All but one of the judges who actively dissented, in order to protect and defend Second Amendment rights at the Ninth Circuit, were appointed by President Donald Trump. The other judge was appointed by President George W. Bush.

     Judge       Appointed by

  • Bade         Trump appointee
  • Bumatay   Trump appointee
  • Bennet      Trump appointee
  • Bress        Trump appointee
  • Collin       Trump appointee
  • Hunsaker Trump appointee
  • Ikuta        G. W.  Bush appointee
  • VanDyke   Trump appointee

We do not know how the other three judges appointed by Donald Trump voted. We only know they did not sign on to the dissent. Judge Lee has shown excellent support for the Second Amendment in Duncan v. Beccera.  How Judges Eric Miller and Ryan D. Nelson voted, or if they were recused, is unknown.  Only active judges on the court vote on en banc decisions.  There are 29 active judges on the Ninth Circuit. Some judges are recused from voting on some cases.

The votes from the court on whether to rehear a case en banc are not made available to the public. It seems likely this vote was a close one.

If President Donald Trump is re-elected, the chances a good he could appoint another 10 judges to the Ninth Circuit, not to mention the other circuits and the Supreme Court.

Ten more Trump-appointed judges on the Ninth Circuit would almost certainly flip the circuit on Second Amendment cases, given the polar opposites of belief on how the Amendment should be treated, by Trump appointees and those appointed to the court from earlier times.

The dissent on the en banc review in Mai v. United States is an important look into how President Trump might change the Ninth Circuit in a second term.


About Dean Weingarten:Dean Weingarten

Dean Weingarten has been a peace officer, a military officer, was on the University of Wisconsin Pistol Team for four years, and was first certified to teach firearms safety in 1973. He taught the Arizona concealed carry course for fifteen years until the goal of Constitutional Carry was attained. He has degrees in meteorology and mining engineering, and retired from the Department of Defense after a 30 year career in Army Research, Development, Testing, and Evaluation.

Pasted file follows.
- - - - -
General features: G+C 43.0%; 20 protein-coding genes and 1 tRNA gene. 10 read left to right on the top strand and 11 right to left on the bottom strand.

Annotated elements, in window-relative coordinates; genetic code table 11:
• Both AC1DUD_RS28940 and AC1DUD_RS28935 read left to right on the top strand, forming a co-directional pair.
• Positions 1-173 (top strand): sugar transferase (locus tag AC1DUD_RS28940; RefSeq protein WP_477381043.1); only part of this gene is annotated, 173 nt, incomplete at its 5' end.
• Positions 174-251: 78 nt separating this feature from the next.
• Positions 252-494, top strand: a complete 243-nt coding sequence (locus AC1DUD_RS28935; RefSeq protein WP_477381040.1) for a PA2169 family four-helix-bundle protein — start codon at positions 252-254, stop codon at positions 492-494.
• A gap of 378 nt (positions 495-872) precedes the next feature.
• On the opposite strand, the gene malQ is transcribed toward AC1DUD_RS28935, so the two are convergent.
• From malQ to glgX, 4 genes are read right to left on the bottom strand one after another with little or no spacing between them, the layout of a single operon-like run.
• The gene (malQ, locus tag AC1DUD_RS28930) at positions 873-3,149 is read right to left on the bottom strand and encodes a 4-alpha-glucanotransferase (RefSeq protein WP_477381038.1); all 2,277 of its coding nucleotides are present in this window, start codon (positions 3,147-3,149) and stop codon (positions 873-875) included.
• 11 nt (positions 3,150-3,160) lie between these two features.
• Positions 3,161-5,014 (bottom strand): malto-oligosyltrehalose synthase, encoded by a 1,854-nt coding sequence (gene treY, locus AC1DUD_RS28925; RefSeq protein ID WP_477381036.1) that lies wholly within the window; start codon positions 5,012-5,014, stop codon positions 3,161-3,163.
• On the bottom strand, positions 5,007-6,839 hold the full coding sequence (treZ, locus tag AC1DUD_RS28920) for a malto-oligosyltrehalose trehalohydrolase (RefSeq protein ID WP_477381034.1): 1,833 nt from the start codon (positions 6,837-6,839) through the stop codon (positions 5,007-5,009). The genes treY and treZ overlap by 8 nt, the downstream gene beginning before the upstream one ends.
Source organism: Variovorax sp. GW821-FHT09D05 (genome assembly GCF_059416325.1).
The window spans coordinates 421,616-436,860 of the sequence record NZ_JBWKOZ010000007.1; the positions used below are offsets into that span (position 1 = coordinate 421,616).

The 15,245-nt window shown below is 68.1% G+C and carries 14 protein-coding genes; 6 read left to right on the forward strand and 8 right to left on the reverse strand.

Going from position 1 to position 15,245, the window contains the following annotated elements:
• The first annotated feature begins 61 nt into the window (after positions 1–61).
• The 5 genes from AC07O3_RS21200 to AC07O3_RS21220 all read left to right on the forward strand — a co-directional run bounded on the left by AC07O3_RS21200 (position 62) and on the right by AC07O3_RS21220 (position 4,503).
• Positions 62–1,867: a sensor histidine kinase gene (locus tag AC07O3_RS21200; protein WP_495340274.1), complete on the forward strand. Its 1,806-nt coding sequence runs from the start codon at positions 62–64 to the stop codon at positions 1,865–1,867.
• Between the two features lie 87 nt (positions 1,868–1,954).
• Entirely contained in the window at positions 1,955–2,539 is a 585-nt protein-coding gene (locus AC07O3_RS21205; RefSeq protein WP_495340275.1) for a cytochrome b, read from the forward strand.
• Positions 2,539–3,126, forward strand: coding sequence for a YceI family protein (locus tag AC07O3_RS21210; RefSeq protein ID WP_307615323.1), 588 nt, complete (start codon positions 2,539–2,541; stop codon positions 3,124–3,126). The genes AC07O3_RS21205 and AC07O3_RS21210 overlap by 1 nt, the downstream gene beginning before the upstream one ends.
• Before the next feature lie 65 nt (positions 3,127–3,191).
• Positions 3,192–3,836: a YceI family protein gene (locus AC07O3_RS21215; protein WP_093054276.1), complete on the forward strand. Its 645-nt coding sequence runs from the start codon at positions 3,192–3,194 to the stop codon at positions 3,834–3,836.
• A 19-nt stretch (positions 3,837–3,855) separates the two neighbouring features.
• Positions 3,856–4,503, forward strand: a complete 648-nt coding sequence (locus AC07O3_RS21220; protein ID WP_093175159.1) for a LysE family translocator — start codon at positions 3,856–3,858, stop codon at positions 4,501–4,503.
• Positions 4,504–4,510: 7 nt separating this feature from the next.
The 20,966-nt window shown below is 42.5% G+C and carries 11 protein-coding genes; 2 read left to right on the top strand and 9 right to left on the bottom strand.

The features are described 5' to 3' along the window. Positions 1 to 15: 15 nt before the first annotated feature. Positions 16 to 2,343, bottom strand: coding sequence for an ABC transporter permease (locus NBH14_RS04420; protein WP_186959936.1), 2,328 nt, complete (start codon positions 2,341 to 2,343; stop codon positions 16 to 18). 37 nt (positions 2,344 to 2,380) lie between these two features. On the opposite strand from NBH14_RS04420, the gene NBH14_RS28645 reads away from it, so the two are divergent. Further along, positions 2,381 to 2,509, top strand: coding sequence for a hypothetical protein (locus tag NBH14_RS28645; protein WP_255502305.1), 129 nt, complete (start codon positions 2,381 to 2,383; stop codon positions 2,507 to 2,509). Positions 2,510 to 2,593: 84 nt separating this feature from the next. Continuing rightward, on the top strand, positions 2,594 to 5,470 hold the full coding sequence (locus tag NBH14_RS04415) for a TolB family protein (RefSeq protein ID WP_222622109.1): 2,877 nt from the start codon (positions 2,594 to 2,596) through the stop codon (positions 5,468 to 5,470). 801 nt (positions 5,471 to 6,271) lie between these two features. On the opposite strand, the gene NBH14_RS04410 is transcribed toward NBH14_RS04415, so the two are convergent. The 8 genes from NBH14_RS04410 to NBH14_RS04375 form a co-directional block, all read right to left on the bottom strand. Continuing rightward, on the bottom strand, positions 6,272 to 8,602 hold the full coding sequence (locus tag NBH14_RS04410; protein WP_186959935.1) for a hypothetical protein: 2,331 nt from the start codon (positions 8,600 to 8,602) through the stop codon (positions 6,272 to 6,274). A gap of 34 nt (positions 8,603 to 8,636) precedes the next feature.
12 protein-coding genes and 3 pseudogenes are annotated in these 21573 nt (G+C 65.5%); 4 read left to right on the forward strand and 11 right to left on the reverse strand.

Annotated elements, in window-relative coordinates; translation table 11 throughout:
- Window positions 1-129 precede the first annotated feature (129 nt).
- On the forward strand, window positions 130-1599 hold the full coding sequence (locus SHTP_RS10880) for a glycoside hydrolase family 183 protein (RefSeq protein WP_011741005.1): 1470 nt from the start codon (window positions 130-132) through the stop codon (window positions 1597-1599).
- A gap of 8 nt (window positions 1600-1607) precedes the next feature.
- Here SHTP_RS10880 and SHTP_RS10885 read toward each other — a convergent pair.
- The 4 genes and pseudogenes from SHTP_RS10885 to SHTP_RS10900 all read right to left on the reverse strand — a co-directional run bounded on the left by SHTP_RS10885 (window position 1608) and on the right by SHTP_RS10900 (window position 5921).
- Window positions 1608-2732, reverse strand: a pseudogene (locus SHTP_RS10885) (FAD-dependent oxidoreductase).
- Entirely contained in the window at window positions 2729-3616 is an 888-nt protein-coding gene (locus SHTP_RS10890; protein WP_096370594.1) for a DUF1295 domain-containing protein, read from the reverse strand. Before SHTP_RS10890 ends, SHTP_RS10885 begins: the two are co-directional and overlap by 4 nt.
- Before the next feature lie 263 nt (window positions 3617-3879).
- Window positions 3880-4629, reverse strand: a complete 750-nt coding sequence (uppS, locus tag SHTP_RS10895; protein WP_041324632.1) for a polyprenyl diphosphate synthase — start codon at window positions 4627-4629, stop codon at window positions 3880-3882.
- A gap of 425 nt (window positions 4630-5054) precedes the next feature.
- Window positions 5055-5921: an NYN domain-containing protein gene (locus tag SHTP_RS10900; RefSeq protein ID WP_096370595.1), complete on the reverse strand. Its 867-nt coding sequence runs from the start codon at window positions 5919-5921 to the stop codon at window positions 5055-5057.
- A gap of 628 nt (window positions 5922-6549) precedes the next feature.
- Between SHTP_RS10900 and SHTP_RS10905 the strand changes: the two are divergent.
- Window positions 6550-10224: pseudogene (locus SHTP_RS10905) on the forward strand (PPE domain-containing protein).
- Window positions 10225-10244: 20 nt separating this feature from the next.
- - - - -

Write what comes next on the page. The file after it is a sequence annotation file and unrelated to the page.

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Jaque
Jaque
14 days ago

I wonder how much it cost this man to buy his “rights” back ?

Few have the financial resources to fight a case like this. And thats what makes the legal system a barrier to all but the wealthy.

Oldman
Oldman
1 month ago

Ruth Bader Ginsburg has passed………R.I.P. look out folks…Sh^t is about to hit the fan!

dodge4me
dodge4me
1 month ago

When Oaths of office, peaceful protests, litigation, voting, writing and calling doesn’t work. Only one way to STOP TYRANTS!!!

UncleT
UncleT
1 month ago

You seem … to consider the judges as the ultimate arbiters of all constitutional questions; a very dangerous doctrine indeed, and one which would place us under the despotism of an oligarchy… The Constitution has erected no such single tribunal. – Thomas Jefferson – 1820 The courts are more likely to defend totalitarian govt than liberty and we are seeing that across this country. We celebrate one pro liberty ruling Ike the 4th of July while the majority of the courts are stripping us of our rights daily…..We need to elect constitutional defending people for public office instead of police… Read more »